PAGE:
Diocese of Sydney declares ‘breaking communion’ with Australian Church


THE Synod of the Diocese of Sydney has passed several motions calling for changes in the way the Diocese interacts with the Anglican Church of Australia.

It follows that the Australian General Synod did not pass a formal resolution of the diocese declaring that the blessings of same-sex marriage and same-sex marriage were contrary “to the teaching of Christ and to the faith, ritual, ceremonial and /or to the discipline of this Church”. (News, May 13). Although Sydney’s declaration drew support from both the clergy and laity houses, it failed by two votes in the bishops’ house.

A motion passed at the Diocesan Synod of Sydney noted “with pious sorrow the deep rupture of communion in the Anglican Church of Australia exposed to the eighteenth session of the General Synod on questions of doctrine and human sexuality”. He asked the Synod Standing Committee to “review our future approach as a diocese for General Synod meetings.”

He also pledged to “pray for the repentance of bishops who did not vote for biblical marriage” at the General Synod, and to “support in prayer[ing] Orthodox Anglicans both within the Anglican Church of Australia and within the new Southern Cross Diocese”.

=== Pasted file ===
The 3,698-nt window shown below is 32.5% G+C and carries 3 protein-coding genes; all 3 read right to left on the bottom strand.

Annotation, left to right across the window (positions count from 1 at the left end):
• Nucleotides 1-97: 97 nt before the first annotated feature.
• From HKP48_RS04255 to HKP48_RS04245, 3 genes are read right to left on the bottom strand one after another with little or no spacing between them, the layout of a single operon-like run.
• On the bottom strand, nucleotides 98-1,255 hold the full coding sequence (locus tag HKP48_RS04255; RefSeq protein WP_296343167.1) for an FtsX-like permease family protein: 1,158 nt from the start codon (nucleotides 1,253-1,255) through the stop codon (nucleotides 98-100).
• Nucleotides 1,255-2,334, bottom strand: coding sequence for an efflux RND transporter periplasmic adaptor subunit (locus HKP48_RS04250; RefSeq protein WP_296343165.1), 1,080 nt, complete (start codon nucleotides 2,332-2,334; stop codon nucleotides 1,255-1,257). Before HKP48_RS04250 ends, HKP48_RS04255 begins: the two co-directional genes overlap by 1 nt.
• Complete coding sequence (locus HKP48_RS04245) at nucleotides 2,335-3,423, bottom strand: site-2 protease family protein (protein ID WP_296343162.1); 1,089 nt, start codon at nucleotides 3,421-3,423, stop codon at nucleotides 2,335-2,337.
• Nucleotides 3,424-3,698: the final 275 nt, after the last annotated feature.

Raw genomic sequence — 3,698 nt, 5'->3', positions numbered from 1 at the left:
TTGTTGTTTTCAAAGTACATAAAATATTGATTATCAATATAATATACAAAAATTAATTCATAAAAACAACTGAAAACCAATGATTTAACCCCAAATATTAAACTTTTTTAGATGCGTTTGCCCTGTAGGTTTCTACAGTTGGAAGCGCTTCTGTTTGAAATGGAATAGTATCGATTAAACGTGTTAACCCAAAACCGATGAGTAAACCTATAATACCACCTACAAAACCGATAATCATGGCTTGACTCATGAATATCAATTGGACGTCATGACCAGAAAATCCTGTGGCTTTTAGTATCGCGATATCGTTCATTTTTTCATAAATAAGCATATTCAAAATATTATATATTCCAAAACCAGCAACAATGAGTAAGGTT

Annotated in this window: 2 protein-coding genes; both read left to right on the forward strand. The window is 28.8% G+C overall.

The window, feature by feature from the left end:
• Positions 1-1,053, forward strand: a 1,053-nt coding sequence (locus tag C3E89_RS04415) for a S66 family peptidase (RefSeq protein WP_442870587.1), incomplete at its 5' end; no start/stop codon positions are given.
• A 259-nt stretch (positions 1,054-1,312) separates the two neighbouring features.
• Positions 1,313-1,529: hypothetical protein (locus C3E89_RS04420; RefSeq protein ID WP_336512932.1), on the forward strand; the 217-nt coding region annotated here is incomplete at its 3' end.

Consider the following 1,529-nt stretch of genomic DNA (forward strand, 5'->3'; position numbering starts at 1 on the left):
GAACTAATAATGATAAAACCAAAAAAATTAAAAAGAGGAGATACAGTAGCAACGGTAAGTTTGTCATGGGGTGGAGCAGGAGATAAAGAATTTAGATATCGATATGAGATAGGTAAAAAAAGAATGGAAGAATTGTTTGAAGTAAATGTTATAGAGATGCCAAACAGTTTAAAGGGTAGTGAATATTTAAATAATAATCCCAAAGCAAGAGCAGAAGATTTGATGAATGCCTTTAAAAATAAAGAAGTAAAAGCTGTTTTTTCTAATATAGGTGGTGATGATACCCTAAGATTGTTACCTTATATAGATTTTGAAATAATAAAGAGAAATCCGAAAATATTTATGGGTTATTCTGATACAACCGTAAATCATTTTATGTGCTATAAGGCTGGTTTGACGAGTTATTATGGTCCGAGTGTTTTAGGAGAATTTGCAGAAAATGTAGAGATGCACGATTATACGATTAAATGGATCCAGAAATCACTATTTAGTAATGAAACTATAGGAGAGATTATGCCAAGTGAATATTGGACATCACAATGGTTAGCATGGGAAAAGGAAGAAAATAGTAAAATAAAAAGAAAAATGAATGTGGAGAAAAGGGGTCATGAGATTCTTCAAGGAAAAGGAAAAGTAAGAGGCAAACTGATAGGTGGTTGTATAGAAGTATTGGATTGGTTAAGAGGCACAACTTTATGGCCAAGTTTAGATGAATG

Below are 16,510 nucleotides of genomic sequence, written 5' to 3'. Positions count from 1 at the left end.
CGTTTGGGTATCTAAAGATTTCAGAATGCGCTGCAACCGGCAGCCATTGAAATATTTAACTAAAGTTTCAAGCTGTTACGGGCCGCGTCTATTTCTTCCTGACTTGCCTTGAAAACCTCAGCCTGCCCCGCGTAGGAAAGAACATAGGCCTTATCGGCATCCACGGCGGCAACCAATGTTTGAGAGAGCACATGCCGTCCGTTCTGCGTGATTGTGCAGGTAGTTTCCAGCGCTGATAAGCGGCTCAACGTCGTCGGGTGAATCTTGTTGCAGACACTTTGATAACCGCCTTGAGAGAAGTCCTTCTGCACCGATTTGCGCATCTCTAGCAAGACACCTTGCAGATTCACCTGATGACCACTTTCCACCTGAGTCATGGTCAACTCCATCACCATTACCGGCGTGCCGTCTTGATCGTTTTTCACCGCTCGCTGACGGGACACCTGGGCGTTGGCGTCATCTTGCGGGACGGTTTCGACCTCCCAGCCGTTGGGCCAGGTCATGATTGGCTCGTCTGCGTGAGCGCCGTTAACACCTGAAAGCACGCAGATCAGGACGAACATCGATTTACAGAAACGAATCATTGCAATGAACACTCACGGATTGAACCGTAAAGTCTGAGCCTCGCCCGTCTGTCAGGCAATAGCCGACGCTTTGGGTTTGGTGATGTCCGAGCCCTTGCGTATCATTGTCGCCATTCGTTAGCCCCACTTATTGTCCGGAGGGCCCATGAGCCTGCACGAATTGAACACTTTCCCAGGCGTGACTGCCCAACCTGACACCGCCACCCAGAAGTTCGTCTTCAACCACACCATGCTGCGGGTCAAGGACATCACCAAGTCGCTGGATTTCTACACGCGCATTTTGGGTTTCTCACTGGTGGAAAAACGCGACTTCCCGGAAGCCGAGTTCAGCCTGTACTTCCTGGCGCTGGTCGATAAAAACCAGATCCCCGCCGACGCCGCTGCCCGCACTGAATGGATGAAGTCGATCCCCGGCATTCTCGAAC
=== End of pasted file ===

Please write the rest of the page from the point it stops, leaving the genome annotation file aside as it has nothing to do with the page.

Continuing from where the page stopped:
The Southern Cross Diocese was established by Gafcon Australia in August (News, August 19). The Australian Primate and Archbishop of Adelaide, The Very Reverend Geoffrey Smith, described the diocese as “effectively a new denomination” with “no formal or informal relationship or connection with the Anglican Church of Australia” (News, August 26) .

Another resolution noted “that accordingly the Archbishop of Sydney, as well as assistant bishops, may choose to withdraw from fellowship in particular national or provincial ecclesial contexts”, and recommended that they “engage other bishops Orthodox” on how they might act together. “in response to broken communion”.

Another resolution was to raise up Christian leaders across the country “who can clearly proclaim the gospel and are ready to go on missions”, and to establish and sustain “churches which faithfully proclaim the gospel and uphold the truth of the word of God”. The resolution reflected a call from the former Archbishop of Sydney, Dr Glenn Davies, that Sydney Anglicans “continue to populate the country with laity and clergy”.

Speaking at a pre-synod dinner, Dr Davies, who is the first bishop of the Southern Cross Diocese, said that while the Diocese of Sydney really cared about Australia, the “best clergy ” and the laity should be sent to the dioceses where there were “welcoming bishops”. It was also necessary to support, through the diocese of Gafcon, “the injured Anglicans” in the dioceses led by “revisionist bishops”.

He also called for a commitment to a strategy of “structural change in the Anglican Church of Australia”, putting “the best people in the best places to bring about change that will further the gospel”. This strategy was already in place in the General Synod, he said, in which the Diocese of Sydney, together with others, had influenced the composition of the Standing Committee.


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